Calexit may be the secessionist movement making headlines today, but three ornery, individualistic, northern New England states are home to their own share of residents who think they would be better off free from the United States federal government. Libertarian New Hampshire is an especially fecund breeding ground for these movements, but it's the left-leaning, hippie Ben & Jerry's state that takes center stage in Radio Free Vermont, a new novel by author, environmentalist, and Vermonter Bill McKibben.
"Radio Free Vermont" tells the story of Vern Barclay, a 72-year-old radio broadcaster and lifelong Vermonter. Barclay has avoided rocking the boat for much of his career, even as he's watched Vermont transform as flatlanders move up from New York and big business spreads its tentacles through the state. But when a broadcast at a new Walmart goes awry, Barclay becomes a fugitive from justice.
He teams up with a former Olympic skier, a woman who runs a school to teach new Vermonters about the state, and a tech-savvy teen to broadcast his radio show from a secret, untraceable location. Now, Barclay has a new message: After the Walmart snafu, he's calling for his fellow Vermonters to consider seceding from the United States and forming their own new country. The government doesn't like this one bit, and they step up their efforts to find Barclay. Shenanigans ensue involving local beer heists, a cross-country ski race through the forest, and a crucial vote at town meeting, which, for the non-New Englanders among you, is a traditional form of direct democratic decision-making practiced in many of the region's towns.
McKibben is the author of one of the first commercial books about climate change, but this is his first fiction book, and it's more political fable than literary novel. The plot is heavy on coincidence and light on believability. But readers of "Radio Free Vermont" didn't come here for the book's literary merits. The novel, which was blurbed by Bernie Sanders himself, is being marketed as a grippingly relevant tale for these dire times.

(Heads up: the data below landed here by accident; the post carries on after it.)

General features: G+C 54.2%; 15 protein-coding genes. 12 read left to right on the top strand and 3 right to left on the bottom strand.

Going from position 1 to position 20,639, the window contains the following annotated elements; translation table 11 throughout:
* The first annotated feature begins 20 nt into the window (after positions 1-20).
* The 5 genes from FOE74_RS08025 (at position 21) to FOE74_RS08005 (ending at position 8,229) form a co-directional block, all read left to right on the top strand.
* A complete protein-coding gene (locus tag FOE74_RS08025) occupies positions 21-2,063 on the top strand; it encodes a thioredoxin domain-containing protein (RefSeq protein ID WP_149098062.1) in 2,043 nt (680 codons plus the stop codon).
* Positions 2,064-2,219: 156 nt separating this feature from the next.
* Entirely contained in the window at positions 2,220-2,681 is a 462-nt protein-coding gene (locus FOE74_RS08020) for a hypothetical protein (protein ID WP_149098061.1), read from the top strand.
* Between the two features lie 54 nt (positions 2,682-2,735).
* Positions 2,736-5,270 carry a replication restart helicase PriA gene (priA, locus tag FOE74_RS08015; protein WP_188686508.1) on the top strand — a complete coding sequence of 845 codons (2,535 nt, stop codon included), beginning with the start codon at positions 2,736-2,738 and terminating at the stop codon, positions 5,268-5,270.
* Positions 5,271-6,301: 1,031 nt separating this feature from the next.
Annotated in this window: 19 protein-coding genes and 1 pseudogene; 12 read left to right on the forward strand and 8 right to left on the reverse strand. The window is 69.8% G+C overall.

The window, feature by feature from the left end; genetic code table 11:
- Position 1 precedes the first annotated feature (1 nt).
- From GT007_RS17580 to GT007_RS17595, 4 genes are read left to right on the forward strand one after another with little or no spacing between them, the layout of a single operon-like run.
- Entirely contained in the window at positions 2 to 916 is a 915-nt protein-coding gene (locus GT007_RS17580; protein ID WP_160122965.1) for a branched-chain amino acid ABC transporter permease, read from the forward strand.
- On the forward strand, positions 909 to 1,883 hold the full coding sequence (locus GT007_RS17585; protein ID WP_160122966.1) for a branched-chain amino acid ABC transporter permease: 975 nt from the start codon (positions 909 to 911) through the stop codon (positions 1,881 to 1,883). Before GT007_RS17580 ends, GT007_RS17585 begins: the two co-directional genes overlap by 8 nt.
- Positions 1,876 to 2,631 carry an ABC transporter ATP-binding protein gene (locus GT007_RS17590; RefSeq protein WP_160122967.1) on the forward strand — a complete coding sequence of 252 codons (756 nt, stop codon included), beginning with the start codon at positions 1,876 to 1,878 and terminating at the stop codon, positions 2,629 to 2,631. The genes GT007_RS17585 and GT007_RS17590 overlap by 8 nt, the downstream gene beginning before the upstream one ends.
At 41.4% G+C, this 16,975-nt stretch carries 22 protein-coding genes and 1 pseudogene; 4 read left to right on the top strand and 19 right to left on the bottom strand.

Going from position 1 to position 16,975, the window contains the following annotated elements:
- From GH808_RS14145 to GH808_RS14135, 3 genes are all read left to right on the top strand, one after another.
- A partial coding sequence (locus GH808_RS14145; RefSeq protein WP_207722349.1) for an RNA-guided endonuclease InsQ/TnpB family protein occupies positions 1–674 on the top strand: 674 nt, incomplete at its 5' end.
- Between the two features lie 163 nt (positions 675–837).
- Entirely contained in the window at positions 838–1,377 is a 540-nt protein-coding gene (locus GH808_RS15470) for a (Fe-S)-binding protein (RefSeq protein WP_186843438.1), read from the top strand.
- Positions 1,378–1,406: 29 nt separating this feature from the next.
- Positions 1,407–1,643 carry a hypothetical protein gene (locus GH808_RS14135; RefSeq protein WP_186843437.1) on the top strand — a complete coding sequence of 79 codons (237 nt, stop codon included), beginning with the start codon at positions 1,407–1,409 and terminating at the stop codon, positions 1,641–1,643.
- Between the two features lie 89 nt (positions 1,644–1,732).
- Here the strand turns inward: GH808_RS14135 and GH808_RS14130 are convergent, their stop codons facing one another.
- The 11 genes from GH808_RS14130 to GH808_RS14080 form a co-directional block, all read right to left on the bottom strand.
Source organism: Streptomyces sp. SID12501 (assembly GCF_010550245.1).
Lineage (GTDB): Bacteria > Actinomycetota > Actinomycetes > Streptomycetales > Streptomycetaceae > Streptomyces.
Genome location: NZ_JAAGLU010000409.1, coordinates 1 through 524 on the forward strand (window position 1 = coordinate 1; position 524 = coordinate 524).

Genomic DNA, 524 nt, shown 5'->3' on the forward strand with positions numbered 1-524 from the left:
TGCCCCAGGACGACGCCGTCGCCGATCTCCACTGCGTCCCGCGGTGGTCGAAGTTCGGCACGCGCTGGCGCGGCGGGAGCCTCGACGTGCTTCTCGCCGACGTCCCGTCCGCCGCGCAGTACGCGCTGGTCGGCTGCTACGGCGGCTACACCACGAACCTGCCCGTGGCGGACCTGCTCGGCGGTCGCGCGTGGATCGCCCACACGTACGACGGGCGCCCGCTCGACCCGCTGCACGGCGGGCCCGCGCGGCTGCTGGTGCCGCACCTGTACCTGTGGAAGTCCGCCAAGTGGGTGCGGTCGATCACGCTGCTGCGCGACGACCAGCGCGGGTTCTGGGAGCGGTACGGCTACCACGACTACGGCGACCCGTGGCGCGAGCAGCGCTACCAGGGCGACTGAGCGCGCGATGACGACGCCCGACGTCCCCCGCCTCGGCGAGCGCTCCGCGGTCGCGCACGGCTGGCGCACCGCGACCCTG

In some ways, this marketing is a stretch. Yes, McKibben's evocations of the ravages of global warming are relevant and poignant – the book takes place in January, but Vermont is in the throes of another warm, muddy winter. His depiction of overarmed local police forces (they launch rocket-propelled grenades at a log cabin) are also spot-on. But overall, the big bad world that "Radio Free Vermont"'s characters fight against doesn't read alarmingly like ours; if anything, it actually feels dated. The book's main characters are obsessed with fighting big business, with buying local, with preserving their small-town, nature-centric way of life, and with welcoming businesspeople from the big city who just want to get away from it all. But these ideals have been fought for in American fiction and politics for decades. Where are the erosion of reproductive rights, police brutality against people of color, attacks on refugees and immigrants, and rape culture in "Radio Free Vermont"? Overworked businesspeople fleeing the rat race aren't going to be the Americans who need a secessionist movement if push comes to shove. If anything, parts of "Radio Free Vermont" left me wistful and nostalgic. If only these were the main conflicts in today's America.
But even if it's not a shockingly relevant mirror of these modern times, "Radio Free Vermont" is still worth reading, because it espouses a timeless principle that is indeed relevant today: local government and grassroots efforts hold great power to transform the world around us. The characters in the book constantly reinforce that small decisions, such as raising taxes or building a new town pool, are the decisions that shape communities and individuals' quality of life. They reminisce about an actual incident in the 1930s when Vermont town meetings defeated a plan to build a highway along the spine of the state's Green Mountains – a reminder that grassroots legislative activism can actually work. The book upholds think-local ideals: neighbors knowing neighbors, citizens talking with each other, learning about issues, having debates, and being willing to change their minds. At one point, Vern tells a town meeting skeptic that democracy isn't just about voting for president every four years, but rather about "getting together with your community to think about your future."
You can tell from reading this book that McKibben truly loves Vermont. When Vern wanders in the woods near the cabin where he's hiding, he admires a birch tree, a turkey tail fungus, and the winter-bare branches. He revels in the fact that moose have returned to Vermont as the state revitalizes after too much farming a century ago. "Radio Free Vermont" may not live up to certain aspects of its marketing, but it's a stirring reminder of the importance of loving our home, working with the people around us to figure out what we want that home to look like in the future, and then fighting for that vision. Now that's a fable worth remembering.